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Not a serious approach  

Why don’t we just admit that there is an energy crisis in the world and set about finding real solutions to our problems?

Many of those opposed to wind energy development in Pennsylvania would drop their opposition, if wind energy were a serious approach to global warming and energy deficits.

But wind is only 15 percent to 30 percent efficient in Pennsylvania and will not replace a single coal fired or nuclear plant. Neither will wind power make any substantial contribution to our usable supply of electricity or decrease our dependence on fossil fuels.

On the other hand, the environmental cost of wind power is enormous. As an approach to our energy and environmental crisis, wind power is decidedly not serious, as it is not productive and it is not green.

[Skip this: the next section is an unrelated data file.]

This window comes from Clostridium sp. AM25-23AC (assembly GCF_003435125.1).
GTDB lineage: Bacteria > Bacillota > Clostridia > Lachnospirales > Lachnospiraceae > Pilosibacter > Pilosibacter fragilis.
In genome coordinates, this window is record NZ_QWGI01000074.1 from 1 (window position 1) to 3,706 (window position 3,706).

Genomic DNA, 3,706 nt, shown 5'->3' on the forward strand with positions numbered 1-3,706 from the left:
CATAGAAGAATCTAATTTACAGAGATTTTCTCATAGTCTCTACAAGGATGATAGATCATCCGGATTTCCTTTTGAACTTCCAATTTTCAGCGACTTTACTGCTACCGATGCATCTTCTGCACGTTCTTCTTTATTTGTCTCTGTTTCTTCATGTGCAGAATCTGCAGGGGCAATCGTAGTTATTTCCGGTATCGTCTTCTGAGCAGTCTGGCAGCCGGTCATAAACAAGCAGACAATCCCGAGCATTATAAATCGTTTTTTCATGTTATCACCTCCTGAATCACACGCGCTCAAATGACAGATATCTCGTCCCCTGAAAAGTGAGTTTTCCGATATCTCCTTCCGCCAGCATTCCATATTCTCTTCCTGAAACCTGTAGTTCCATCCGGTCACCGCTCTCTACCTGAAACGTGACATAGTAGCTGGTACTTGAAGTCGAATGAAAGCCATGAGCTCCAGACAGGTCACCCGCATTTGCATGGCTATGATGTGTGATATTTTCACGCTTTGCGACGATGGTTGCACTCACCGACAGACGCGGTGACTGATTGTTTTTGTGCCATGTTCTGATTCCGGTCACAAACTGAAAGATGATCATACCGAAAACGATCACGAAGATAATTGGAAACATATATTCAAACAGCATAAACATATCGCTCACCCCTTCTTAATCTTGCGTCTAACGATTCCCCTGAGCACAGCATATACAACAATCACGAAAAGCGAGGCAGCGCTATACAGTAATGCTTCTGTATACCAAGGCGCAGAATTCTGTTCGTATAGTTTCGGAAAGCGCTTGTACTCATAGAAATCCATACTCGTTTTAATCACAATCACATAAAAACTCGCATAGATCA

There are steps we can take to decrease our usage of electricity and fossil fuels, for example:

1. Buy “Energy Star” rated appliances

2. Replace your incandescent light bulbs with energy efficient fluorescent bulbs

3. Purchase fuel efficient cars and trucks

4. Insulate your house and receive a tax credit

5. Plant trees near your house to provide shade and cool

6. Recycle plastics and metals.

None of these steps are difficult, but they will serve to greatly decrease our demand for electricity and fossil fuels.

Unregulated wind turbine placement will lead us to massive deforestation and environmental damage, with energy benefits so small as to make a mockery of the entire approach.

Pete Weaver

Central City

Daily American

14 September 2007

This article is the work of the source indicated. Any opinions expressed in it are not necessarily those of National Wind Watch.

The copyright of this article resides with the author or publisher indicated. As part of its noncommercial effort to present the environmental, social, scientific, and economic issues of large-scale wind power development to a global audience seeking such information, National Wind Watch endeavors to observe “fair use” as provided for in section 107 of U.S. Copyright Law and similar “fair dealing” provisions of the copyright laws of other nations. Send requests to excerpt, general inquiries, and comments via e-mail.

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